More emphasis on prevention measures as World AIDS Day is observed
GINA, GUYANA, Thursday, December 1, 2016
Guyana needs more support and commitment to tackle prevention of HIV. This was highlighted by Programme Director of the National Aids Programme Secretariat (NAPS), Dr. Rhonda Moore.
Dr. Moore was speaking with the Government Information Agency (GINA) following a World Aids Day forum, today at the CARICOM Secretariat, Liliendaal. The forum (a Market Place for HIV/AIDS information) was held by the PAN Caribbean Partnership against Human Immunodeficiency Virus and Acquired Immune Deficiency Syndrome (HIV) & AIDS Pan Caribbean Partnership (PANCAP) in collaboration with CARICOM and the National AIDS Programme Secretariat (NAPS).
Dr. Moore said that NAPS has been more focused on prevention of the disease in 2016.
“Thus far for 2016, most of our activities would have been concentrated on working among the key population at higher risk so we have a prevention of HIV service package where testing and counselling is offered, capacity building, peer education training, condom distribution…and this is done specifically targeting our key population … miners and loggers,” Dr. Moore said.
Dr. Moore noted that the Secretariat is still involved in its community mobilisation efforts to bring about awareness among both in and out of school youths since the youngest infected person moved from age 24 to 15.
These statistics have caused intensified efforts being put forward by NAPS. “We have been doing pretty well in terms of reaching the key population at higher risk. We have already been able to reach 6000 MSM, female sex workers more than 7000 miners and loggers, and this is just for the first half of the year, so the other works that we are doing in terms of our response includes prevention of mother to child transmission, and through this, we are improving our testing of mothers to ensure that mothers in all the regions are tested during pregnancy,” the programme director stated.
Dr. Moore said that much is being done, and it is not an impossible job, however more commitment is needed from stakeholders. Dr. Moore also expressed gratitude towards PANCAP for their donation to the National Food Bank. She highlighted that the food bank has given over 2,200 food hampers to persons living with HIV.
“We have patients who would have stood to give testimony to how much supply that the food bank would have offered towards the rehabilitation process in changing their lives,” the program director noted.
Deputy Secretary General (CARICOM) Dr. Manorma Soeknandan, said that in Guyana, much support is needed to eliminate this disease by 2030 which is the UNAIDS’ goal.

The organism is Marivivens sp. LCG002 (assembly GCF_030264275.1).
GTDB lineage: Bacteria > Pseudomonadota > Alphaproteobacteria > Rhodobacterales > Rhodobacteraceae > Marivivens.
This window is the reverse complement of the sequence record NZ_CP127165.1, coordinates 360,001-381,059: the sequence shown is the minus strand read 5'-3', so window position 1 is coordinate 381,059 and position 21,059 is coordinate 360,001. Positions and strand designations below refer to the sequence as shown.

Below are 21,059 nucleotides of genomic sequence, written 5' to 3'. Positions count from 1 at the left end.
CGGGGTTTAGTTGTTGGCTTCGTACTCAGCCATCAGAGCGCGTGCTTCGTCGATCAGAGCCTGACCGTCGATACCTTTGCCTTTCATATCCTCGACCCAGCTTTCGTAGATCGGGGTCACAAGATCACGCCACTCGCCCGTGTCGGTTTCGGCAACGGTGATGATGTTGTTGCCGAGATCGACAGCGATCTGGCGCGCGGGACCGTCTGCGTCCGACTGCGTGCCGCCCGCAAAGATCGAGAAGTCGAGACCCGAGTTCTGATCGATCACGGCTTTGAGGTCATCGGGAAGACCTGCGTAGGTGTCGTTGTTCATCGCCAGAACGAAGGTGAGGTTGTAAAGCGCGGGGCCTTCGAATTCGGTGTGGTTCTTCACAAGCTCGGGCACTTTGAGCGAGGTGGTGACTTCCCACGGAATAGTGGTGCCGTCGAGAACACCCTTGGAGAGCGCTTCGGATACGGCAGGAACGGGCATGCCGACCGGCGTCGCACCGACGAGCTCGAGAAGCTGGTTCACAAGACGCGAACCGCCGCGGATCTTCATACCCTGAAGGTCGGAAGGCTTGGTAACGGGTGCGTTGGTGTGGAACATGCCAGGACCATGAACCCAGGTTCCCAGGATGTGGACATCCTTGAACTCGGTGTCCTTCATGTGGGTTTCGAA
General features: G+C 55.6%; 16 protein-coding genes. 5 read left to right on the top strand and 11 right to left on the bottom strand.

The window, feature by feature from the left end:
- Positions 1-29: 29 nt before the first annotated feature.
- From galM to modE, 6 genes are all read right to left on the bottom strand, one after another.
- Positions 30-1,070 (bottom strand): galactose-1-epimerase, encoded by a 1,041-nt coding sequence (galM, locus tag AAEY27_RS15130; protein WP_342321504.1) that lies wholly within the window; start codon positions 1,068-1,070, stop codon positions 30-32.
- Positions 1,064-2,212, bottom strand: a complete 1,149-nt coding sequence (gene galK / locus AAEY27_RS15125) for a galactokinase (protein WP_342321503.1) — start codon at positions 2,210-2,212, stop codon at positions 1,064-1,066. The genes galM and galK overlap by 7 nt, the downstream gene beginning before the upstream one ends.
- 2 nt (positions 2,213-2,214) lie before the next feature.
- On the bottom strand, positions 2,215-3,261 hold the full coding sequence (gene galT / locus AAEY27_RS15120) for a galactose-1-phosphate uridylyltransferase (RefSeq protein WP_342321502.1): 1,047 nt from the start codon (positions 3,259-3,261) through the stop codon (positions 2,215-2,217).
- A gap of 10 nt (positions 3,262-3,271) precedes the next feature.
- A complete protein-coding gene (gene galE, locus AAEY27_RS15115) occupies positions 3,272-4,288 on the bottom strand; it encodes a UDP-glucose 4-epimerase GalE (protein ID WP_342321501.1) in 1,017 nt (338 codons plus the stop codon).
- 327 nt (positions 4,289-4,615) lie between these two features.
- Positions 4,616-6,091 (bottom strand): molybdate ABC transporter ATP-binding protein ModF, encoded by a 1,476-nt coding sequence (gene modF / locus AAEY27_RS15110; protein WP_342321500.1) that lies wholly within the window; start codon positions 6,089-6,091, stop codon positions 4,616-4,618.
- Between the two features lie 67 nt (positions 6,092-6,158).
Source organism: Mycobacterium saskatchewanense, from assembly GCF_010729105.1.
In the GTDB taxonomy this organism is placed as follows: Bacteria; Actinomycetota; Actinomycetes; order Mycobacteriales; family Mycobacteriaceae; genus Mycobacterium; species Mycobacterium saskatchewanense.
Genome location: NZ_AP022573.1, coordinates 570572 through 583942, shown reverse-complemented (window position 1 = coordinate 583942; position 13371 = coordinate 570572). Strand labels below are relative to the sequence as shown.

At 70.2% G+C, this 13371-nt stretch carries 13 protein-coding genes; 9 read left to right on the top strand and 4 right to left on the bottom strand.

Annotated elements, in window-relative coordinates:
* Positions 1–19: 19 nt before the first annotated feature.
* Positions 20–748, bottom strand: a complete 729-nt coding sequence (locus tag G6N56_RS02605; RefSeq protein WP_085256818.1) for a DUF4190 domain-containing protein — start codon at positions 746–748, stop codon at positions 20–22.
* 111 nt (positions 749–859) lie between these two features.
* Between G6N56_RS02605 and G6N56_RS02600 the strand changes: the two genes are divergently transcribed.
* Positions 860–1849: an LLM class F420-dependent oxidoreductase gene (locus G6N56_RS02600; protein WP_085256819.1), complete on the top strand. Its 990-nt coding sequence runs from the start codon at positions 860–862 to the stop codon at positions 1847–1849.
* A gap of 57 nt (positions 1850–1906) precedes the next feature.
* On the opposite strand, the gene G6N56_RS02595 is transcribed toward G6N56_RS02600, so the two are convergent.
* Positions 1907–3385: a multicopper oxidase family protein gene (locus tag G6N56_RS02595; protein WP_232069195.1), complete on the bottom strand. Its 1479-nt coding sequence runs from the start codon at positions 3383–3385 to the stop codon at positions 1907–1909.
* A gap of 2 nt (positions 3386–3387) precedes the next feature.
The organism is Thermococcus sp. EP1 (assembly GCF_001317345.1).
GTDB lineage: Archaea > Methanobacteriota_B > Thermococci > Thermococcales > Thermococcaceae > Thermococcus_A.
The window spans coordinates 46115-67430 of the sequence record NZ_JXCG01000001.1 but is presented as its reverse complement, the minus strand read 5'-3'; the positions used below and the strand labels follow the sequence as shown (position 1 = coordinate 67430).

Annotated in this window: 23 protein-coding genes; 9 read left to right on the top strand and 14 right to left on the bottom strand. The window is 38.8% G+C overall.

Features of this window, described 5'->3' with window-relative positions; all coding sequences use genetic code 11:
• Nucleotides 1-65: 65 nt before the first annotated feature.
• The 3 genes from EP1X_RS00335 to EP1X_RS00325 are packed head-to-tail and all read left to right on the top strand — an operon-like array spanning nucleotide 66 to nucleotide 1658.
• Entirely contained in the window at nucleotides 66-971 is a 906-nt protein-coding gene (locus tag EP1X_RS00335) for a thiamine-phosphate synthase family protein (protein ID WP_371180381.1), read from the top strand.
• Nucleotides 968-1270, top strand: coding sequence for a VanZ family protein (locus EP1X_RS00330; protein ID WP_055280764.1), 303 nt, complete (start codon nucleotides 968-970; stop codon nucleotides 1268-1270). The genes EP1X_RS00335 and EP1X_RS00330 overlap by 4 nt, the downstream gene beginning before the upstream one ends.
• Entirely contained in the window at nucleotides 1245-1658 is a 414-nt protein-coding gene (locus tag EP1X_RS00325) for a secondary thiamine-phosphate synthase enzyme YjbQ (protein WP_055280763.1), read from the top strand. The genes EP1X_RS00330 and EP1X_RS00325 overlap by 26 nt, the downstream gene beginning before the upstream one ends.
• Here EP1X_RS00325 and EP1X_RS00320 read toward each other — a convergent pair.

The Deputy Secretary General said that member states are very much committed towards providing care, treatment and support for persons infected with HIV however; she noted that prevention is important.
“All of us know that member states are constantly struggling when it comes to budget. Where do we put the money? Is it health? Is it education? Is it agriculture? Is it sports? Where does it go? … people will always complain and sectors always feel discriminated so it is really a struggle and again if we can help each other and we can help our government minimising that struggle then we have to do it,” the Deputy Secretary General pointed out.
Meanwhile, PANCAP’s Director Dereck Springer has assured their continued commitment to the elimination of AIDS by 2030. Springer said that PANCAP decided to refocus their efforts on prevention in the HIV fight. “Every one of us has the opportunity to do our own introspection, to determine what makes us vulnerable towards HIV, and if we recognise the vulnerability and risks in our lives to take steps in addressing it,” Springer urged.
The PANCAP Director said that CARICOM is poised to become the first region in the world to be able to Prevention of Mother to Child Transmission of HIV (PMTCT) as it was done in Cuba.
The PANCAP director highlighted that 52 percent of the people who are infected with HIV are receiving antiretroviral treatment.
World AIDS day 2016 is celebrated under the theme HANDS UP FOR #HIVPREVENTION. This day is celebrated each year and is an opportunity for people worldwide to unite in the fight against HIV, to show their support for people living with HIV and to commemorate people who have died. World AIDS Day was the first ever global health day, held for the first time in 1988.
According to the UNAIDS website, globally there is an estimated 34 million people who are infected with HIV. Despite the virus only being identified in 1984, more than 35 million people have died of HIV or AIDS, making it one of the most destructive pandemics in history.
Today, scientific advances have been made in HIV treatment, there are laws to protect people living with HIV and persons have understood more about the condition. Despite this, each year people are diagnosed with HIV because they do not know the facts about how to protect themselves and others. Stigma and discrimination remain a reality for many people living with the condition.
World AIDS Day is important because it reminds the public and Government that HIV has not gone away, there is still a vital need to raise money, increase awareness, fight prejudice and improve education.
By Gabreila Patram